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A new hack for singleton objects

From: Domenic Denicola <d@domenic.me>
Date: Tue, 17 Mar 2015 11:29:14 +0000
To: "public-script-coord@w3.org" <public-script-coord@w3.org>
CC: Mounir Lamouri <mounir@lamouri.fr>, Alex Russell <slightlyoff@google.com>
Message-ID: <CY1PR0501MB1369688BF487C17A73D0CEB7DF030@CY1PR0501MB1369.namprd05.prod.outlook.com>
I would like to get opinions from others on public-script-coord on this new "hack" I/Mounir thought up, for getting "singleton objects" of a sort while staying within the confines of WebIDL.

### Problem statement

Many things on the platform are singletons. Examples: navigator.geolocation, navigator.battery, most things on navigator, window.history, many things on window. Idiomatic ES2015 would probably express these as modules. Idiomatic ES5 would likely express these as simply objects, IMO.

All APIs today seem to express these as single instances of non-constructible classes, e.g. window.history is an instance of window.History, which cannot be constructed except by the UA. This is pretty weird (IMO), as classes should be for things you plan to create multiple instances of, using its (working) constructor. In JS singleton classes are fairly silly; if you're only going to have one frobber in your project, just do `var frobber = { frob() { ... } }` instead of creating a whole `Frobber` class, guarding it so that the first time it's constructed it poisons itself against all future construction, and then saying `var frobber = new Frobber()`.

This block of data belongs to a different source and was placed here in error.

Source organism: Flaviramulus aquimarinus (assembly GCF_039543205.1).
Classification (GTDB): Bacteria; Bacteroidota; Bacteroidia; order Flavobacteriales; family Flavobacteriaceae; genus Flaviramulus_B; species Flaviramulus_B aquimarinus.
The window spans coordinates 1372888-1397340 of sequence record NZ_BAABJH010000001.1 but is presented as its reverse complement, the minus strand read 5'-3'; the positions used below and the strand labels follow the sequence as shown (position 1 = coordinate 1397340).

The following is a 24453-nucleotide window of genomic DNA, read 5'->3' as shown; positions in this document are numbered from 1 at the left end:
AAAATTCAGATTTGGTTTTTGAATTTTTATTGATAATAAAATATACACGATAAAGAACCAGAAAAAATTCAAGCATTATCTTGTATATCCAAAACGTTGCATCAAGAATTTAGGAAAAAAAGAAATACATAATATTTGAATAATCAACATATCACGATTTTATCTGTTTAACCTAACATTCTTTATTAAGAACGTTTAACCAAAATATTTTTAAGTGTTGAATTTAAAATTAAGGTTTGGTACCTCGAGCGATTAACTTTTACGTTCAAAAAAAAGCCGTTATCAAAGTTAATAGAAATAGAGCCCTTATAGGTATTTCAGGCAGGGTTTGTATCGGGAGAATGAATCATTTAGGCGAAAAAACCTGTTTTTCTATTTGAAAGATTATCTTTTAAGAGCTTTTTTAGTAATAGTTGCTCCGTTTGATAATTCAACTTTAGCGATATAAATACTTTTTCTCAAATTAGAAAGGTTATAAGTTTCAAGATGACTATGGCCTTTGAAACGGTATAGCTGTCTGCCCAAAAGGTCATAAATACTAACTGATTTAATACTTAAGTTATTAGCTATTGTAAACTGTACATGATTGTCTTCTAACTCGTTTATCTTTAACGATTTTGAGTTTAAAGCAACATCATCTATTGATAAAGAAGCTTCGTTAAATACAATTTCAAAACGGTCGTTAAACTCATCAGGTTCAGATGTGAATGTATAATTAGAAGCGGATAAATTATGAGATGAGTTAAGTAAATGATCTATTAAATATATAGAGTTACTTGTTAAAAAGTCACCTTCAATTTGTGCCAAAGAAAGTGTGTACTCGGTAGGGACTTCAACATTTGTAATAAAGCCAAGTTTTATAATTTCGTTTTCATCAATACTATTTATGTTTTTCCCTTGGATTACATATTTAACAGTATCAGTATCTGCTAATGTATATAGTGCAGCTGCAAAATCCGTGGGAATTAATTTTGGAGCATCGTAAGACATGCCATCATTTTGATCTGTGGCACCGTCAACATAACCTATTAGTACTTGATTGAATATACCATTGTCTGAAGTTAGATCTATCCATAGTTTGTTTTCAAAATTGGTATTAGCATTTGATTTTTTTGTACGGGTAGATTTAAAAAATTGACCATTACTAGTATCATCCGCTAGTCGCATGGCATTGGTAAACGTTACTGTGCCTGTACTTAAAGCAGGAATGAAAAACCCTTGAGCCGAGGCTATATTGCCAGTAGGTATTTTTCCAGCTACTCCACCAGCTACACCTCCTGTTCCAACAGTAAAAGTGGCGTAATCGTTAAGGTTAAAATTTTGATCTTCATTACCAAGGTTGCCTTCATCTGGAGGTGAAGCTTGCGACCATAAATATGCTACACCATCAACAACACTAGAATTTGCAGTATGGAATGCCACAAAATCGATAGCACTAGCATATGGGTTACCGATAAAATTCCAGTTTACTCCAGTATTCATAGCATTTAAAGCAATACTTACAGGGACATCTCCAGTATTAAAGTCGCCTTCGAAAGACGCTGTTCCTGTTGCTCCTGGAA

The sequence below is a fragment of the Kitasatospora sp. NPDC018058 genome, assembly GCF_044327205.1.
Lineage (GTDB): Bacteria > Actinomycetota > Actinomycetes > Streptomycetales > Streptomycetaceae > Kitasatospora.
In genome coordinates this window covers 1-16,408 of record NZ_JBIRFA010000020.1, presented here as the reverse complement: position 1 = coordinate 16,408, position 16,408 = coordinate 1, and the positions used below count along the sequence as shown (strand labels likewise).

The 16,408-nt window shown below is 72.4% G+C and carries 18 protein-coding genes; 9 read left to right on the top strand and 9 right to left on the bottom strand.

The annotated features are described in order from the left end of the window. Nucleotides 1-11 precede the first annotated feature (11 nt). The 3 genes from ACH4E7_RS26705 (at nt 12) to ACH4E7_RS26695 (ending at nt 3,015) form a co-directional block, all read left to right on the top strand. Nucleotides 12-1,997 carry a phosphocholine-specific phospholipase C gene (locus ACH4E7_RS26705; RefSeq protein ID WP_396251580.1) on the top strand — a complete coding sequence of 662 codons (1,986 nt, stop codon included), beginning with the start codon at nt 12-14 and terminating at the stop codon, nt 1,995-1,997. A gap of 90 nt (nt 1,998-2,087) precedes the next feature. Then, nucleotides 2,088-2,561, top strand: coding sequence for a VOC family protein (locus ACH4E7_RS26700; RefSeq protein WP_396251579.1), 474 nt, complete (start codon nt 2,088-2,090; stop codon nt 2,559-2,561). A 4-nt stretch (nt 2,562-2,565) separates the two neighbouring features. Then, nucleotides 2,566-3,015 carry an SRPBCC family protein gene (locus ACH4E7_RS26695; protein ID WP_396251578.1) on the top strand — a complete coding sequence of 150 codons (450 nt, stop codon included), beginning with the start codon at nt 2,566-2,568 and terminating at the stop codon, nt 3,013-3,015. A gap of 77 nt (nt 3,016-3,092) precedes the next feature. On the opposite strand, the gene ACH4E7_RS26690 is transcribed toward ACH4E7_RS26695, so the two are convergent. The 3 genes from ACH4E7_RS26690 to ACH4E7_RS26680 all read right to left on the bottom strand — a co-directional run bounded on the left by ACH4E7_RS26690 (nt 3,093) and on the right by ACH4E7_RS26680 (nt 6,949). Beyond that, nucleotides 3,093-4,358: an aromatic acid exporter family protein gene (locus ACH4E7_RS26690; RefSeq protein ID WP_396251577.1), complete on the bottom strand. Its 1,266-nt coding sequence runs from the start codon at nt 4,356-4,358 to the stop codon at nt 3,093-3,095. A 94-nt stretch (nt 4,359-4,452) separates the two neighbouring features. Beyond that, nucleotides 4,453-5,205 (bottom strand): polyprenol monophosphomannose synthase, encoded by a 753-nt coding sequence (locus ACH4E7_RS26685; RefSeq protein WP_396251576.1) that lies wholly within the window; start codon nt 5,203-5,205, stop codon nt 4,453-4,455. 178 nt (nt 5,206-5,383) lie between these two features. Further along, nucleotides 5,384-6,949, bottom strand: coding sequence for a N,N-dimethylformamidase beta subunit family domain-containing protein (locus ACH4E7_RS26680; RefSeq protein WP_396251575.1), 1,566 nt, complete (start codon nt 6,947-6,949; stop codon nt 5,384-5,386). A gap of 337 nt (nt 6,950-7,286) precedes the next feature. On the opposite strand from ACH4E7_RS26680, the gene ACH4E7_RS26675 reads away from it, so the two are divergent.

### Solution??

The current design of the permissions API somewhat sidesteps this by making a `window.Permissions` interface which only has static methods and is non-constructible. This ends up behaving ... a lot like an object, or even module. It's non-callable, non-constructible, and has data properties which are functions. The only differences I see are: (a) it looks function-ey instead of object-ey, e.g. via `typeof` or `.constructor` or `instanceof` or `__proto__` (b) the capitalization implies to people that Permissions is a class, instances of which should either exist or be constructible. (For (b), the reasoning is: when I see `window.Text`, that is a hint that I will probably be able to create instances of `Text`. When I see `window.HTMLUnknownElement`, that is a hint that instances of `HTMLUnknownElement` will be created at least by the browser, if not by me.)

Of course, (b) could even be sidestepped by renaming the "interface" to be lowercase. This would give a `window.permissions` which is ... closer to idiomatic ES5 than `window.history` is, by my judgement.

What do people think? Too crazy, or just crazy enough? (Or, not crazy enough, i.e., we should just add namespace objects to WebIDL and get on with it? But nobody wants to block shipping new APIs on that, better to just wait until modules arrive I guess...)
Received on Tuesday, 17 March 2015 11:29:44 UTC

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